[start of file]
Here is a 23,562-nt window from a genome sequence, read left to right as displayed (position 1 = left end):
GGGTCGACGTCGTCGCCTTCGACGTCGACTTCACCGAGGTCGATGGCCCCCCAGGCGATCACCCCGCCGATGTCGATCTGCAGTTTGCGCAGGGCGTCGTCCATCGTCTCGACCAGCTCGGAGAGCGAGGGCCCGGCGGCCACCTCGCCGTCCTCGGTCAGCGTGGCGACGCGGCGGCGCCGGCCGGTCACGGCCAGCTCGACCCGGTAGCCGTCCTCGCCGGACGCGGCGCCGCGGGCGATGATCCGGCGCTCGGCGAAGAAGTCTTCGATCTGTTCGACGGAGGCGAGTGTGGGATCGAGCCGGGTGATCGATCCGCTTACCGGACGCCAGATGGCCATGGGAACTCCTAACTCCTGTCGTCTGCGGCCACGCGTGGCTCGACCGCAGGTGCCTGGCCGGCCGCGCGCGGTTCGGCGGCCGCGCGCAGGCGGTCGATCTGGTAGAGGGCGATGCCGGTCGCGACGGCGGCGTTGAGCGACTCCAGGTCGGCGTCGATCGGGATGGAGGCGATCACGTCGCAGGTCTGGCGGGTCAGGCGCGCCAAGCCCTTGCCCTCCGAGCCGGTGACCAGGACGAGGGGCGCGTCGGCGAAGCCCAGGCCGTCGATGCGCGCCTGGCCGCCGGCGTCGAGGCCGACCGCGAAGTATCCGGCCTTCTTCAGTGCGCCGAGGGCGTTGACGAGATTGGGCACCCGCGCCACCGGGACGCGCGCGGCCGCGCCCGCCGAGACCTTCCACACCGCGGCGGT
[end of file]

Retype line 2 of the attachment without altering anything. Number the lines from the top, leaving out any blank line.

GGGTCGACGTCGTCGCCTTCGACGTCGACTTCACCGAGGTCGATGGCCCCCCAGGCGATCACCCCGCCGATGTCGATCTGCAGTTTGCGCAGGGCGTCGTCCATCGTCTCGACCAGCTCGGAGAGCGAGGGCCCGGCGGCCACCTCGCCGTCCTCGGTCAGCGTGGCGACGCGGCGGCGCCGGCCGGTCACGGCCAGCTCGACCCGGTAGCCGTCCTCGCCGGACGCGGCGCCGCGGGCGATGATCCGGCGCTCGGCGAAGAAGTCTTCGATCTGTTCGACGGAGGCGAGTGTGGGATCGAGCCGGGTGATCGATCCGCTTACCGGACGCCAGATGGCCATGGGAACTCCTAACTCCTGTCGTCTGCGGCCACGCGTGGCTCGACCGCAGGTGCCTGGCCGGCCGCGCGCGGTTCGGCGGCCGCGCGCAGGCGGTCGATCTGGTAGAGGGCGATGCCGGTCGCGACGGCGGCGTTGAGCGACTCCAGGTCGGCGTCGATCGGGATGGAGGCGATCACGTCGCAGGTCTGGCGGGTCAGGCGCGCCAAGCCCTTGCCCTCCGAGCCGGTGACCAGGACGAGGGGCGCGTCGGCGAAGCCCAGGCCGTCGATGCGCGCCTGGCCGCCGGCGTCGAGGCCGACCGCGAAGTATCCGGCCTTCTTCAGTGCGCCGAGGGCGTTGACGAGATTGGGCACCCGCGCCACCGGGACGCGCGCGGCCGCGCCCGCCGAGACCTTCCACACCGCGGCGGT